As you know, I’m not a fan of how Games Workshop handles its secondary flagship product, Warhammer 40k. They release their new codexes with long time gaps, put emphais on the Space Marines and put price hikes on their products. This time, however, they seem to have outdone themselves.
There is a 40k-army called the Grey Knights. In the 40k-lore, Imperial Guardsmen are the cream of the crop recruited from the armies of billions of worlds. The Space Marines are even more elite, with every single marine being hand-picked from the best of the best, having endured training and genetic enchancements that kill about 90% of any given recruit batch. And the Grey Knights are the best of the Space Marines. They hunt demons with their psychic powers and swords that kill anyone instantly, and never in their lifetime has any Grey Knight fallen to the temptations of Chaos. Apparently there is a short story of a Grey Knight who was randomly teleported into the Warp, arriving in a Daemonic city filled with Warpspawn. He immidiately began a rampage through the city, slaying demons until they teleported him back so he would stop ruining their dimension. He apparently defended some convoy from an entire enemy army single-handedly, killing enemies with bolter fire and power fist (or something).
With GW spreading their creative wings with the new codexes, they are going to make the Grey Knight army the most elite army ever. Big point costs and insane power levels. Psychic flamethrowers that straight-out remove models from the board. Imperial guardsman, poof. Older-than-Warp-Star Vampire Gods encased in living, self-repairing metal, poof. Gone. While to me as a Necron player the thought is horrid, one choice they are (apparently) making is so idiotic that it trancends the game and hurts me as a game designer.
They are making them murderous against Daemons.
Now, this might seem like a sensible thing to do. The Grey Knights are meant to fight Daemons, so should they not be effective against them? Effective, yes. Not murderous.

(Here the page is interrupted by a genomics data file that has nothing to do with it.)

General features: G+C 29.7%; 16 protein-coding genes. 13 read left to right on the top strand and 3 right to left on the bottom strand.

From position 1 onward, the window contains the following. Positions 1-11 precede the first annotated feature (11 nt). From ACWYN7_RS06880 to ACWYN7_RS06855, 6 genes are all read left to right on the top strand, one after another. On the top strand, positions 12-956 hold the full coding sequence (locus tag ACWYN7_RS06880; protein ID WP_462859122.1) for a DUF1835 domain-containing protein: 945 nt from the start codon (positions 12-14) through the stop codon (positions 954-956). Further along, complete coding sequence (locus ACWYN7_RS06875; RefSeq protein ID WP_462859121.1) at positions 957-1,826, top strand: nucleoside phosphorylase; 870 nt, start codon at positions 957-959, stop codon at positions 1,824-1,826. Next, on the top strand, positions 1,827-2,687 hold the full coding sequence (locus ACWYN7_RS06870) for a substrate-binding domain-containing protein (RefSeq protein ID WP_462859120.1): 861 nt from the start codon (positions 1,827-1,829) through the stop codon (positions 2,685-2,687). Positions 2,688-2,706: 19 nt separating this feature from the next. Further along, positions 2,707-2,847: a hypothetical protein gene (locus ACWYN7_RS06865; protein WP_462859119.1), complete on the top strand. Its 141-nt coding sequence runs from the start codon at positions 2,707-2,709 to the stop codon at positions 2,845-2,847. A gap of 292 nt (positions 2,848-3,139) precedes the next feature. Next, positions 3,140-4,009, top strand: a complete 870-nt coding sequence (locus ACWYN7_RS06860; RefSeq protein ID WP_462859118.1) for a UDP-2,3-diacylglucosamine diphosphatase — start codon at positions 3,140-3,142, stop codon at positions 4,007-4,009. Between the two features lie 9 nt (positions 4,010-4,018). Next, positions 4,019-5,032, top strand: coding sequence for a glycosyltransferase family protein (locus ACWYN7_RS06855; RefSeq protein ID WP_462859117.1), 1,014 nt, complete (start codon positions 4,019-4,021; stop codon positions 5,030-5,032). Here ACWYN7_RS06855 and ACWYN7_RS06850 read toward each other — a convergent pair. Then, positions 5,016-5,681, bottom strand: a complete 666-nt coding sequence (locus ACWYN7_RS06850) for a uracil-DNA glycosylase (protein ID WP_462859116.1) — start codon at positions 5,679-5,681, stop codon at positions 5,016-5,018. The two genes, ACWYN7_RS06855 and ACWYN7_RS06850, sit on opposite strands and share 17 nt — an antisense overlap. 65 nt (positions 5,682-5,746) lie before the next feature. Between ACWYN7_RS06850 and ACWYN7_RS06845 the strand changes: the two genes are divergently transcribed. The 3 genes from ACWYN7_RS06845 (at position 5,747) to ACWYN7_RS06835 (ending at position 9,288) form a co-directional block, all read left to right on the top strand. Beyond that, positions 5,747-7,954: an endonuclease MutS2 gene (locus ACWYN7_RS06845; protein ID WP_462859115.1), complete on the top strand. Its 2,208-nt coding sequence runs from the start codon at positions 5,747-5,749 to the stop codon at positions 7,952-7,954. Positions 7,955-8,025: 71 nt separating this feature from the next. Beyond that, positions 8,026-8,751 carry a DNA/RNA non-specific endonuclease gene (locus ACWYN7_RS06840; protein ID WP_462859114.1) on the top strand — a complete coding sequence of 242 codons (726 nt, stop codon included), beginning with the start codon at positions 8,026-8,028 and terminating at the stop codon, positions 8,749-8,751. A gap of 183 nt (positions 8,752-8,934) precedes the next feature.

Apparently, the Grey Knight models/squads will have a special 10” field around them that will cause Deep Striking units automatic mishaps. So a few units spread around will make about half of the game table deadly to Deep Striking units. This wouldn’t be as bad as the fact that every Chaos Daemon unit comes into play via Deep Strike. So in a Grey Knight-Chaos Daemons-matchup the Daemon player will likely lose at least one unit to that field. I’m not certain, but I remember that the models are quite expensive, meaning that the loss of any unit might be catastrophical. And to top it off, the Grey Knights also have Preferred Enemy – Daemons, meaning that they can reroll their attacks against them in close combat.
Why do I rave about this? 40k is a long and heavy game. You invest money into the models, you clip them out, glue them together and paint them. Then you make a game table, some tiny terrain, study the rulebooks before you can actually play. And then you find another sad tosser who plays the damn game, get yourselves to the game table, deploy the models and spend up to several hours playing it. If Grey Knights automatically win every match against Chaos Daemons, why would you even want to go through the game itself? Imagine that you and your friend are the only 40k-players you know. Imagine that your first army that you put so much thought and money in would always lose to your opponent’s army. Always. How long would you want to play the game?
Now, I think that Grey Knight and Chaos Daemon matches should be something special. After all, they are mortal enemies to each other, moreso than any other army. But instead of designing the other army to perfectly counter the other, they should make the battles different. I’m not sure, but I recall hearing something about a rule that the old Grey Knights used to have bonuses against the Daemons, but every dead Daemon unit came back into the fray the next turn. That would be great: The other army is efficient, but the other one has a special advantage. Instead of accepting the inevitable loss, the Chaos player would just have to shift his strategy to utilize the new advantage. That way the matches would not end after revealing which armies the players brought with them.